Dare You Take Someone Else’s Perspective?
Empathy as a mechanism for change in our increasingly contentious world.
Posted Sep 10, 2018
At Senator John McCain's funeral, former President George W. Bush slipped a piece of candy to former First Lady Michelle Obama and the Internet went wild. People were thrilled to see a Republican and a Democrat being friendly to one another.
Why did sharing some candy—a fairly mundane act of generosity—come across as such a praiseworthy deed? Perhaps because we live in an era where self-righteousness and meanness to those with whom we disagree run rampant. In our politics, journalism, social media, and even our one-to-one interactions, people seem quicker than ever to dogmatically assert their views as right and to demean or tear down those holding contrary views by mocking them, hurling insults, and calling them names. It’s as if many of us have lost—or never fully developed—the ability to empathize.
Empathy. It’s a word we hear a lot in psychology, so readily invoked that we often don’t bother to seriously think about what it is and what makes it powerful. Carl Rogers, the founder of person-centered therapy, saw empathy as one of the core conditions for psychological growth. Empathizing, according to Rogers, “means that for the time being, you lay aside your own views and values in order to enter another's world without prejudice.” (Rogers, 1980, p. 143)
Imagine empathizing—rather than repudiating, attacking, demeaning, or mocking—those with whom we disagree? Of course, empathizing sounds easy, but it isn’t. Rogers was quick to point out that
empathizing can only be done by persons who are secure enough in themselves that they know they will not get lost in what may turn out to be the strange or bizarre world of the other, and that they can comfortably return to their own world when they wish. (Rogers, 1980, p. 143)
In other words, we can empathize with others even when we do not agree with them or share their world view. When approaching other people empathically, we try to look at the world through their eyes and to experience things as they do. Out of empathy comes understanding and the possibility for change and growth—both for us and those with whom we empathize.
Unfortunately, empathy seems to be in short supply in the public square these days. I suspect the Internet and social media—where it’s so easy to dehumanize others because they aren’t there in front of us as living, breathing human beings—is partly to blame. To log on to social media is to be bombarded by enflamed postings. As just one example, a friend of mine (who is typically kind, polite, and understanding in person) recently shared an article he disagreed with on Facebook, accompanied by a pithy comment to the article’s author that simply said “F--- YOU!” I’m guessing the conversation could go no further than that . . . short of drawing pistols at dawn.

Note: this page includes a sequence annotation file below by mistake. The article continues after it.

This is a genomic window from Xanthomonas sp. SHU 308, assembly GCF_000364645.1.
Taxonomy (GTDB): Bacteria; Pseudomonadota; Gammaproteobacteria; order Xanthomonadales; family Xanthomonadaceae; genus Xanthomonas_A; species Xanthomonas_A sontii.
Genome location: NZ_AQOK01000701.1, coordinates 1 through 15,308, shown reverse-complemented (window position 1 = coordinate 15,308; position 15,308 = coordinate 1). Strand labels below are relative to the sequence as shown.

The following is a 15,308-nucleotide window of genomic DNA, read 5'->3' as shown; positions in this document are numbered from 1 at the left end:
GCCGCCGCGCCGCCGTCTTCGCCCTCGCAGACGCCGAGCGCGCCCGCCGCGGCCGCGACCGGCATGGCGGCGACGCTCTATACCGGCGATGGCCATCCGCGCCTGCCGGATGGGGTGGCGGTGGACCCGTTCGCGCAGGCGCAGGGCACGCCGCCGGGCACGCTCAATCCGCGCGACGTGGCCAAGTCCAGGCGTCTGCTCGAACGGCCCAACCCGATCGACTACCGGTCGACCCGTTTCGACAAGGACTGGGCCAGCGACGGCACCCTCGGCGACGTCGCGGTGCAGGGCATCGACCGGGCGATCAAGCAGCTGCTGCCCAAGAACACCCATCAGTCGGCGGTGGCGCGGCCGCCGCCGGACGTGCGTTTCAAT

Too often our self-righteous posturing in the absence of empathy leads to alienation, anger, and dysfunction. It’s extremely difficult for people—and the societies they form—to move in positive directions without basic levels of empathy and respect. Rogers knew this years ago when he not only showed us how empathy is a key ingredient of psychotherapy, but when he later tried using empathy in the political arena to enable adversaries to work towards understanding and cooperation.
Here’s a challenge. The next time you encounter a view to which you strongly object, see what happens if you try to listen to those espousing it from a desire to understand where they are coming from. Although you might have to forego a glorious put-down, rest assured that empathizing won’t mean having to tolerate or condone the views you’re trying to understand. Perhaps counterintuitively, you might even find that sincere empathy is the quickest route to change.
Consider the story of filmmaker Deeya Khan, who, while making a documentary about the white nationalists who marched in Charlottesville, Virginia, encountered Ken Parker, a KKK member. Rather than condemn Parker, Khan simply offered empathy and kindness—initially by providing him a drink when he experienced heat exhaustion during the rally and later by talking to him and trying to understand his experience. The result? Parker began to change, eventually renouncing his racist views. Parker powerfully described his relationship with Deeya:
She was completely respectful to me. . . . And so that kind of got me thinking: She’s a really nice lady. Just because she’s got darker skin and believes in a different god than the god I believe in, why am I hating these people?
That’s the power of empathy. It can simultaneously transform you and, at the same time, shift the conversation with those who you considered adversaries.
Rogers, C. R. (1980). A way of being. Boston, MA: Houghton Mifflin.